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inquirer read along derek ramsay
Derek Arthur Ramsay is a Filipino-British model, actor, host, and former VJ in the Philippines read the book during the read along event at Philippine Daily Inquirer Office in Makati City. INQUIRER PHOTO / RODEL ROTONI

Kids learn to become heroes in Inquirer Read-Along

Video by INQUIRER.net’s Ryan Leagogo

 

 

 

MANILA, Philippines—We can be heroes through a strong will and determination to change the world—and even ourselves—for the better.

Actor Derek Ramsay and Sophia School principal Ann Abacan stressed this point as they read to 65 kids stories about heroic acts of courage and humility at the Inquirer Read-Along session on Saturday.

The session held at the Inquirer office in Makati marked the celebration of the National Heroes’ Month.

Abacan read Virgilio Almario’s “Sundalong Patpat” (Thin Soldier), a story about a quest of a slim wooden soldier to bring back rain to his town and rescue it from captivity by a monstrous octopus.

First-time reader Ramsay read “Filemon Mamon” by Christine Bellen, a story about an aspiring young actor who is hindered by his obesity to play his dream role as Andres Bonifacio in a school play.

inquirer read along derek ramsay
Derek Arthur Ramsay is a Filipino-British model, actor, host, and former VJ in the Philippines read the book during the read along event at Philippine Daily Inquirer Office in Makati City. INQUIRER PHOTO / RODEL ROTONI

“I had so much fun and it’s nice when you just bond with these kids,” Ramsay said. “I’m sure my attempted reading in Tagalog was painful to their ears but they didn’t show it, they just interacted with me and we had an hour of fun.”

Ramsay, who was known for his iconic superhero role “Kidlat,” said everyone can be a hero in his own simple way. “You don’t need lightning bolts coming out of your hands or any superpowers. That’s what I’m trying to tell the kids.”

“Heroes can change the world for the better, and we all have the chance to do that. It’s just how dedicated we are and believing that we can do so,” he said.

Ramsay said the character Filemon in his story, while exhibiting poor health, exercised humility and determination when he accepted another role assigned to him and started shedding pounds and living a healthier lifestyle.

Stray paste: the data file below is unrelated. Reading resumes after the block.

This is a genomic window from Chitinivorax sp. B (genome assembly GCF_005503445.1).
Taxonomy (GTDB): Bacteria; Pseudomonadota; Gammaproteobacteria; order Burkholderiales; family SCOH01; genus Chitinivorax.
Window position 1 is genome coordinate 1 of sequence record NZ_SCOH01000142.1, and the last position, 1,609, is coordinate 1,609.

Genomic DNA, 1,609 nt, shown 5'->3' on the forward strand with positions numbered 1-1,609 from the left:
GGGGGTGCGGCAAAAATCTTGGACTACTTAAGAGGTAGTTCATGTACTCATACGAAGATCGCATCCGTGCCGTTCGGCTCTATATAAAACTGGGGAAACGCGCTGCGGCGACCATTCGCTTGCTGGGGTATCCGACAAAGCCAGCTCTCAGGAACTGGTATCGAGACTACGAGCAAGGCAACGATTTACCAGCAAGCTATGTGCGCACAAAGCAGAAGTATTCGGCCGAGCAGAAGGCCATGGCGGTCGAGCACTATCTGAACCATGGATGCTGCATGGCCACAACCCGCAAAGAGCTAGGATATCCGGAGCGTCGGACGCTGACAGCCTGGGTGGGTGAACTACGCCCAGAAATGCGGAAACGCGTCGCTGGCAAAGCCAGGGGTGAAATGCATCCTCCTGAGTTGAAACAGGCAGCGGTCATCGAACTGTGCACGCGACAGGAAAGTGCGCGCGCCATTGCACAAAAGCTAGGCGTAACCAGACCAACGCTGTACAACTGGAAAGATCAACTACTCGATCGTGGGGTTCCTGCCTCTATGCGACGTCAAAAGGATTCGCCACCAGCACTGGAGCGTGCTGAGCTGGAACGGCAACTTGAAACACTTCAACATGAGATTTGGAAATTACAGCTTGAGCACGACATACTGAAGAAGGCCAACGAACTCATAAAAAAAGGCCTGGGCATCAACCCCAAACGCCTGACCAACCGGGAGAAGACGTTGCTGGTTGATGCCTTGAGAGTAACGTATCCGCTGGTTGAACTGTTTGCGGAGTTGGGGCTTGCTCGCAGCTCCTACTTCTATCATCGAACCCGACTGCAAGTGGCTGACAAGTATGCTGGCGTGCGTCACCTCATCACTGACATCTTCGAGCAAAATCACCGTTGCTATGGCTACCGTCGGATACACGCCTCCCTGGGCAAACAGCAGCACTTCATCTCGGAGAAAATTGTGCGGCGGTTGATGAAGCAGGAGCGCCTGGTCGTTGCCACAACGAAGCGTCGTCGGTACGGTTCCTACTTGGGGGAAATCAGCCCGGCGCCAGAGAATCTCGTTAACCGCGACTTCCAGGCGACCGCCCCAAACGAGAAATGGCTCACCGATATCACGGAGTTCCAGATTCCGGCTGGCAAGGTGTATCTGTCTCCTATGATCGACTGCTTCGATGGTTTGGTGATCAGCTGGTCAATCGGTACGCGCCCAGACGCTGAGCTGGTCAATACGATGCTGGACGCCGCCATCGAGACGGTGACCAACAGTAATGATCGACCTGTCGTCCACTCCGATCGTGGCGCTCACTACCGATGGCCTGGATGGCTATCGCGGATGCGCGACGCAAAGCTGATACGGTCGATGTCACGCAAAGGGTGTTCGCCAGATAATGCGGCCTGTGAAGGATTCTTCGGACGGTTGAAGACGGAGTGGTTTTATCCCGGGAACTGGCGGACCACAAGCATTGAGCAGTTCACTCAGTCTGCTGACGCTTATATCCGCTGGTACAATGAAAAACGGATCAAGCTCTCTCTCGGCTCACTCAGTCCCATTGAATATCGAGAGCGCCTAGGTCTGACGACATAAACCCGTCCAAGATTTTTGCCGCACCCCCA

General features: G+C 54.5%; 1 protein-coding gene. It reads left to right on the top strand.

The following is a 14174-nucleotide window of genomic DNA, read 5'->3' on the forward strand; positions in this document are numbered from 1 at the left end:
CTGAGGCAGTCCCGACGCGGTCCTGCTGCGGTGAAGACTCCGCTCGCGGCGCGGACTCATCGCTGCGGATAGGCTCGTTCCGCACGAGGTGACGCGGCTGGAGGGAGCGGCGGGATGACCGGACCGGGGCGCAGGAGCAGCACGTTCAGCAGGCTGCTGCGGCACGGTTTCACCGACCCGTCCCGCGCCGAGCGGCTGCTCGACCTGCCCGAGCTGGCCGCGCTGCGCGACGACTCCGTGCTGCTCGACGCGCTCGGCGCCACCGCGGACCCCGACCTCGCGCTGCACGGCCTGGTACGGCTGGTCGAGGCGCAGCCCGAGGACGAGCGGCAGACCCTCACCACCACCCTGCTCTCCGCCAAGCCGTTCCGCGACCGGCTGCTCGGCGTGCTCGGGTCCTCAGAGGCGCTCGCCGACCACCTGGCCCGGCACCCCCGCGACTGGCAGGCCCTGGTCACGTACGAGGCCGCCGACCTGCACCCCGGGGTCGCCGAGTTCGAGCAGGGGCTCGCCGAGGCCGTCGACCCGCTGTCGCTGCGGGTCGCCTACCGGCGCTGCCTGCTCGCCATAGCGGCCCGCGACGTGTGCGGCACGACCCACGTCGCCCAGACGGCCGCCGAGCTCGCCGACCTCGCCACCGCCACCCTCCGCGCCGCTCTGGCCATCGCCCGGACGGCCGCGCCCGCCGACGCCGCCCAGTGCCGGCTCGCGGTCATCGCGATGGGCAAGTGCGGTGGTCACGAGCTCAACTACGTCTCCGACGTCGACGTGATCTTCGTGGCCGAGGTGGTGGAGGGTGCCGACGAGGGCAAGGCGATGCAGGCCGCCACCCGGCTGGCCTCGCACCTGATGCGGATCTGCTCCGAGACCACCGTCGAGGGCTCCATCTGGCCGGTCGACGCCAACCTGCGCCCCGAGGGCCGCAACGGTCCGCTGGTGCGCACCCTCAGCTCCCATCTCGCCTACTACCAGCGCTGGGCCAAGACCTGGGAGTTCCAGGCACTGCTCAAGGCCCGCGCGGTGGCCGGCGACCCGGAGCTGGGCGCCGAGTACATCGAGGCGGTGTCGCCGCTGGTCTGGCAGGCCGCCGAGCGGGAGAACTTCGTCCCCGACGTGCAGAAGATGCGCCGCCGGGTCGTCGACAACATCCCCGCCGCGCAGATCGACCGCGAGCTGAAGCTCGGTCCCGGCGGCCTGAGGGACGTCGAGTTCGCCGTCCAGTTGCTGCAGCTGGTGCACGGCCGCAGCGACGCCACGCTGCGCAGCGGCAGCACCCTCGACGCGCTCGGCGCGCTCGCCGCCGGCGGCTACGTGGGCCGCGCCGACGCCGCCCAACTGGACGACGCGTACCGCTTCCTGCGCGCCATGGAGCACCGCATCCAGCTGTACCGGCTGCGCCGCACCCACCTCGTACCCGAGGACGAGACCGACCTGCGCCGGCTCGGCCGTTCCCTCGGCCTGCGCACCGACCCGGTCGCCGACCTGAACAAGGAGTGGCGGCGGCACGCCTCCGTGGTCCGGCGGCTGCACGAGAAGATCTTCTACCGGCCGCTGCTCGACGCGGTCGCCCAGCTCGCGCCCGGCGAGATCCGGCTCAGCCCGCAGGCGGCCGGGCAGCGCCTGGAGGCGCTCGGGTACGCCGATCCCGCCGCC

“Instead of nagging or getting angry, Filemon still fights for what he want to do and reach for his goals. Those are what I think the qualities a hero should have,” he said.

Ramsay encouraged the kids to start living healthy at a young age—a lifestyle would positively affect them in the long run.

“The story shows that Filemon is struggling with his weight and he could not do the things he wanted to do and it stopped him from excelling,” he said.

“If you want to live a nice and long life, you really have to take care of your health. Whatever it is that you want to do—be a doctor, an athlete or an actor—it would be a lot easier when you’re in good health,” Ramsay said.

Twelve-year-old Lyka, who listened attentively to the Ramsay, found wisdom in the story read by the actor about the importance of good health.

Mia, 7, said she learned that anyone can exhibit heroic deeds, no matter how slim he or she is, like the thin soldier in the story “Sundalong Patpat.”

“I am glad the kids participated well during the storytelling and it truly inspired them to read more,” said Hands-On Manila volunteer Chie Salazar.

The session, hosted by Junior Inquirer editor Ruth Navarra, was in cooperation with Virlanie Foundation, St. Anthony of Makati Montessori Inc., F. Benitez Elemnetary School, Remsy Alog and Peter Roman of Dunkin Donuts, Hands-On Manila and Jan Bautista, Rohj Mariano, Donna Seachon and Jean Kaye of TV5 Network. Rafael L. Antonio, Inquirer Research and Celeste Atas, Contributor

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